Cape Town – So you’ve seen your dream car advertised at an enticingly low monthly installment and you’re wondering what’s the catch. Chances are it’s a deal with a balloon payment tacked onto the end. These sneaky deals can put you into a fancier car than your bank balance strictly allows, but before you jump into that sweet-looking deal, make sure you know all the twists and turns of this financial road.
When you take out vehicle finance the bank pays for the car and you pay the bank back over a period of time, with a whole lot of interest added to the original debt, to make it worthwhile for the bank. Trouble is, the payments are high because you’re paying off the original loan (the principal) and the interest at the same time, which limits how much you can spend on your new wheels.
So the banks have invented an attractive-looking way to let you drive a more larney car for the same monthly payment, by deferring part of the principal until the end of the finance period.
That way you’re only paying the interest and part of the principal every month, which makes it much more affordable – but at the end of the contract you have to come up with the rest of the principal in one huge cash payment – the residual or balloon payment.
Let’s put some numbers to that:
It’s bonus month, so you have an extra R10 000 you can put down as a deposit, and you’ve worked out that you can spend R4000 a month on your new car. According to Wes Bank’s Repayment Calculator, you can buy a nice little mid-level hatchback for R180 000 and pay it off over 60 months at 13.5 percent interest, and the monthly payments will come to R4007.62.
But you don’t want to be seen driving a ‘nice little mid-level hatchback’; you’ve got your heart set on a hot hatch that costs R260 000 – or R5848.40 a month. Ouch. Not gonna happen.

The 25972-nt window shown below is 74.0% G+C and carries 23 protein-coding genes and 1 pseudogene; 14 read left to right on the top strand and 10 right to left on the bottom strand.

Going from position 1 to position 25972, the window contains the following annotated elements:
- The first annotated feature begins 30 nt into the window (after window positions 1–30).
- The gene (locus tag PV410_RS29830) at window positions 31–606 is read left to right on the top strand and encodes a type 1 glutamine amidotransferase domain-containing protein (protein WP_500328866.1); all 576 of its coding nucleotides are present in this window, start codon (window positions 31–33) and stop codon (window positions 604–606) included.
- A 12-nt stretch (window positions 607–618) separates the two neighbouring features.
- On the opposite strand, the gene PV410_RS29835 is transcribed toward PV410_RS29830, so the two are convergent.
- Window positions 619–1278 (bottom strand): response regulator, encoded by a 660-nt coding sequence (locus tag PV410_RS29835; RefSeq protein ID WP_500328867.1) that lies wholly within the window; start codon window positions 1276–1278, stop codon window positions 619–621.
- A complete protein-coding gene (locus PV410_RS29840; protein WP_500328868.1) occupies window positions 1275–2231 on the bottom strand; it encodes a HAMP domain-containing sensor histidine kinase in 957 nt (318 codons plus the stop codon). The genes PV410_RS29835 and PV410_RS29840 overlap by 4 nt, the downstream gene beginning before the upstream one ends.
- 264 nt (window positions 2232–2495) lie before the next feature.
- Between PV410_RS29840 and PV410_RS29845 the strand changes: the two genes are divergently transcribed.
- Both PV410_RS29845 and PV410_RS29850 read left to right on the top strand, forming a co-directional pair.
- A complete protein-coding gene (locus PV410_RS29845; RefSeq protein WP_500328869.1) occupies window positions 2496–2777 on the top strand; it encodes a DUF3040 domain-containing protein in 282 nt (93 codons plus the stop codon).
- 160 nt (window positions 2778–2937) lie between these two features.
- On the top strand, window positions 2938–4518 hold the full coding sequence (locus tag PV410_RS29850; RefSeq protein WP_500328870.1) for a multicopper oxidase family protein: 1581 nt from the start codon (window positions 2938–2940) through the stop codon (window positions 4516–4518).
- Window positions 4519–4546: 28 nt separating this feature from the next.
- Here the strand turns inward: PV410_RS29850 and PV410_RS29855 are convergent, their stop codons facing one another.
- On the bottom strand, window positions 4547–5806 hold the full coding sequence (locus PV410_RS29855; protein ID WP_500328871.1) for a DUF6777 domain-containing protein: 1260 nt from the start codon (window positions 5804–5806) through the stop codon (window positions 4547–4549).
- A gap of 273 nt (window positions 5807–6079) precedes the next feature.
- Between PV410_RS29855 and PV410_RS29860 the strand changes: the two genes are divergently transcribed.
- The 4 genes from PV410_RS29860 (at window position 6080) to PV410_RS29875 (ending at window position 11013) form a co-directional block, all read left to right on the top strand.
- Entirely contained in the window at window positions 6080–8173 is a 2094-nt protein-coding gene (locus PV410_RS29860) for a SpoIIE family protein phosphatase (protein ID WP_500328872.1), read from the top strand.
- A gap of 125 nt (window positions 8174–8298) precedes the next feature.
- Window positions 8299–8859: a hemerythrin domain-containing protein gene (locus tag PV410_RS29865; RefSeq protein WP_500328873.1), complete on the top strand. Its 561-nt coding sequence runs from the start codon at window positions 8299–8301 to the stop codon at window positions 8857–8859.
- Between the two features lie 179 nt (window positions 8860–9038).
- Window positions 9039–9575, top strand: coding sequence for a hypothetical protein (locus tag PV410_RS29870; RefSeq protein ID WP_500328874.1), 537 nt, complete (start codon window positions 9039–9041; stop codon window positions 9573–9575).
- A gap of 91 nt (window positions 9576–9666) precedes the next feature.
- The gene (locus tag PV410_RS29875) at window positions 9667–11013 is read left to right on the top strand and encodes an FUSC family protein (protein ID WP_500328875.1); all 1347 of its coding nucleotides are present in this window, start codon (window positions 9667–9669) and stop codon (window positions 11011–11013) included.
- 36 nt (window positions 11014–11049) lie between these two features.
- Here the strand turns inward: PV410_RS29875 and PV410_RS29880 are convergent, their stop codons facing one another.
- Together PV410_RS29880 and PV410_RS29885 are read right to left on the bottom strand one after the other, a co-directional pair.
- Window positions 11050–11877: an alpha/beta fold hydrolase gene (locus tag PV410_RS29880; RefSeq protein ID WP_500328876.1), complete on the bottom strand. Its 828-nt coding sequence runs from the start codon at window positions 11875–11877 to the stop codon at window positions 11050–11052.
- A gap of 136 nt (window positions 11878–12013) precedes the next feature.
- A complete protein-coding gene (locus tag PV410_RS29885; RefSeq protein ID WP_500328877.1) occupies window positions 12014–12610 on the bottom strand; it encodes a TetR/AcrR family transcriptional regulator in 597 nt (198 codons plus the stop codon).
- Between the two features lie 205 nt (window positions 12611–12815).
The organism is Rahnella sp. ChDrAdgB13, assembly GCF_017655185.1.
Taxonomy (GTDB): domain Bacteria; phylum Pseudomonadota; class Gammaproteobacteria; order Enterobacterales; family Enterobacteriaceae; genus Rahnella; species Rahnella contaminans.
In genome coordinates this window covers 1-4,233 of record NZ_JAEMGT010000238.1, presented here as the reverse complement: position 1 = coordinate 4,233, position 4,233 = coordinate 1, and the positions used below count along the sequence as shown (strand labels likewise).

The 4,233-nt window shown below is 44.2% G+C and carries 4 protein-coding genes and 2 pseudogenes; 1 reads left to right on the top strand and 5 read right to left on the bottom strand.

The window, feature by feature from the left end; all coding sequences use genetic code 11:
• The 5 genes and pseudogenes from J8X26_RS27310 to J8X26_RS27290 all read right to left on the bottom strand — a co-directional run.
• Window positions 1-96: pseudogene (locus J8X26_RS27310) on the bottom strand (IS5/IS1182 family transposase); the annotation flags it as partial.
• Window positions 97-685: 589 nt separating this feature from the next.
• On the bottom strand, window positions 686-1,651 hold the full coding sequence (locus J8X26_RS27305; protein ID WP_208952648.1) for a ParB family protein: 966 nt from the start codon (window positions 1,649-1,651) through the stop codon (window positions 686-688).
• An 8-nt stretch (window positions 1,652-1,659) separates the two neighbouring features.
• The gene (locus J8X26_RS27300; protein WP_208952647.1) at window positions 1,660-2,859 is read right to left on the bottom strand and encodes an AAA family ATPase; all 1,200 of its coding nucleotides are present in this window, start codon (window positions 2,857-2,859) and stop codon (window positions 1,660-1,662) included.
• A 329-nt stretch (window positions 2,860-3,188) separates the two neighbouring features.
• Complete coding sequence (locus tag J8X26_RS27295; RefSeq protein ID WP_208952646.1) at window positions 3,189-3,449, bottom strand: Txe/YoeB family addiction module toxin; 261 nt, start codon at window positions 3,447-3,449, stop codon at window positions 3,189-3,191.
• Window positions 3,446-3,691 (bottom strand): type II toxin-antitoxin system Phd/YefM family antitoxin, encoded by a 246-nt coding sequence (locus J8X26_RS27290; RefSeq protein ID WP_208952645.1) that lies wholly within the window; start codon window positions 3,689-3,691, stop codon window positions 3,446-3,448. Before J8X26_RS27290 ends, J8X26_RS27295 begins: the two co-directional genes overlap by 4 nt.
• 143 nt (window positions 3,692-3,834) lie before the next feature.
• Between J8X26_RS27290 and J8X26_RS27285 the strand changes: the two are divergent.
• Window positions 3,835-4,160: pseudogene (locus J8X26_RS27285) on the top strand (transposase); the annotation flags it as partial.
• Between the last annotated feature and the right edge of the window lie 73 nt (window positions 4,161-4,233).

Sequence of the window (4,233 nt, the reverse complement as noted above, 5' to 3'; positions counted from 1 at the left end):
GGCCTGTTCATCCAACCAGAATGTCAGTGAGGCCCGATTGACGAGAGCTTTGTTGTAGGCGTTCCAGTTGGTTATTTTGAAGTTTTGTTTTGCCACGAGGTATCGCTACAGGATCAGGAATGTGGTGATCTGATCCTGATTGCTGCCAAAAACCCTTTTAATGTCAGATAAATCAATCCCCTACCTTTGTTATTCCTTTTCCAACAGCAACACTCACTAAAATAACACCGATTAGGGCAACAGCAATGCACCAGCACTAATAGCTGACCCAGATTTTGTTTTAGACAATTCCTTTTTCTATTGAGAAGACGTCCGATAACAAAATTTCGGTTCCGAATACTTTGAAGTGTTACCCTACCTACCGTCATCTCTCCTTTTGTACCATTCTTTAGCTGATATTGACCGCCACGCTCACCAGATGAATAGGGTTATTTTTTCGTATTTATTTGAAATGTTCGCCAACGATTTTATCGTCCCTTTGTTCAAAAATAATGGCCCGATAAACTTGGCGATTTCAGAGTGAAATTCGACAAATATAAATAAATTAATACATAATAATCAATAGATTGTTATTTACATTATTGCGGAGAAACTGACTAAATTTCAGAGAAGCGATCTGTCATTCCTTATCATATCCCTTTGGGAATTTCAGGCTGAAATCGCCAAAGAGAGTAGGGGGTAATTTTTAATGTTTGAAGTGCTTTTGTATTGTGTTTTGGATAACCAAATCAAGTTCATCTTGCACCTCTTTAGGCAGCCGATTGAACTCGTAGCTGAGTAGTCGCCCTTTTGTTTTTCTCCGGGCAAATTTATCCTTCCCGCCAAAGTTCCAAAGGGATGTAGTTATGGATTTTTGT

Then the salesman at the dealership suggests that you finance it over 72 months with a residual payment of 40 percent – that way the monthly payment will be only R4232.23. Okay, it’s R230 a month more than you budgeted for, but you can swing it, and a couple of days later you drive out of the dealership in your funky new wheels.
But here’s the kicker:
Six years down the line, you have to come up with a lump sum payment of R104 000, which is about what your six-year-old hatchback is worth, providing you’ve looked after it. Or worse. Your car could have depreciated below that point, in which case you’ll end up owing the bank even after you’ve sold the car.
But there are two different types of residual-payment finance deals: ownership and non-ownership residuals.
In an ownership deal, you’re responsible for that R104 000, come what may. Either you’ll have to refinance the residual, which will cost you R3638.29 a month over 36 months – that means your R260 000 car will be nine years old by the time you’ve finished paying for it, and it will have cost you a grand total of R435 699.
Or you can sell it to pay for it, which gets you out of debt but leaves you without wheels, or you can trade it in on a new car and start all over again.
If however, the deal you signed six years ago was a non-ownership residual payment contract, the car goes back to the bank, and it’s their problem to sell it on and recoup the R104 000 that the car still owes them.
In effect, you’ve been renting the car for six years and, once again, you’re out of debt – but without wheels. There might also be certain restrictions you have to comply with, like a mileage ceiling on the vehicle to ensure the resale value.
Status comes at a price
Balloon payments have a place – especially if you have a large family and need a bigger car than you can afford to pay for, or if your business needs a van or a bakkie that’s above your cash flow.
It’s important to remember that you don’t have to go through the bank of the car dealer’s choice. You can ask for different quotes from other banks and you are in a position to take the best deal for you, not the dealership.
For More Information: Motoring Staff